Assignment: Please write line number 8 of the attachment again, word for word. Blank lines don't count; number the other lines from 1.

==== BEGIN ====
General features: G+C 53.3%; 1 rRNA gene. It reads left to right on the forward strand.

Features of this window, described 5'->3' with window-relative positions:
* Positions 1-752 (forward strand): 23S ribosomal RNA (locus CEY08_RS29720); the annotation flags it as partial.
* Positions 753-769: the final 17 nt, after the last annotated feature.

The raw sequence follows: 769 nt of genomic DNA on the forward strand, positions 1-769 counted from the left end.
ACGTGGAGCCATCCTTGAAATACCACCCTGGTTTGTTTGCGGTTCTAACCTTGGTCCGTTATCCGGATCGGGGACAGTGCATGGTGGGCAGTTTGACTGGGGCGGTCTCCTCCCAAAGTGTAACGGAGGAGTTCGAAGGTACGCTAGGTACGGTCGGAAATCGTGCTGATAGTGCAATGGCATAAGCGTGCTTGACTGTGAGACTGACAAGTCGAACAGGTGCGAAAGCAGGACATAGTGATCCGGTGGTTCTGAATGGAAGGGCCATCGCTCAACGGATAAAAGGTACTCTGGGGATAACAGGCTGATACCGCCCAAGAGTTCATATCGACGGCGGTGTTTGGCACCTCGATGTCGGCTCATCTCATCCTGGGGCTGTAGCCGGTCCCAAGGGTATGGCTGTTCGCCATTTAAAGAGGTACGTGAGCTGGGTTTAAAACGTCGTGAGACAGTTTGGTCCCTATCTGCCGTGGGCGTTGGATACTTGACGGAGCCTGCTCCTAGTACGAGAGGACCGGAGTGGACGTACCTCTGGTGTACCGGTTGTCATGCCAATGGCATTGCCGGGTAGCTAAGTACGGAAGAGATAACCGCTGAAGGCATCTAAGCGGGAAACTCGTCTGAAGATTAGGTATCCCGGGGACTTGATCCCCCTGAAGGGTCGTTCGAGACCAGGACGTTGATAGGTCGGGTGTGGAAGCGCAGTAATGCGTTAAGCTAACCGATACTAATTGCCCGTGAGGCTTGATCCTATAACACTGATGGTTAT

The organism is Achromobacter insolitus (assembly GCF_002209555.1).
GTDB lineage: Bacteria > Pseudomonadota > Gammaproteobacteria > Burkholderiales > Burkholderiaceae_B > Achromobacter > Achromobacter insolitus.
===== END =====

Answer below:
GTDB lineage: Bacteria > Pseudomonadota > Gammaproteobacteria > Burkholderiales > Burkholderiaceae_B > Achromobacter > Achromobacter insolitus.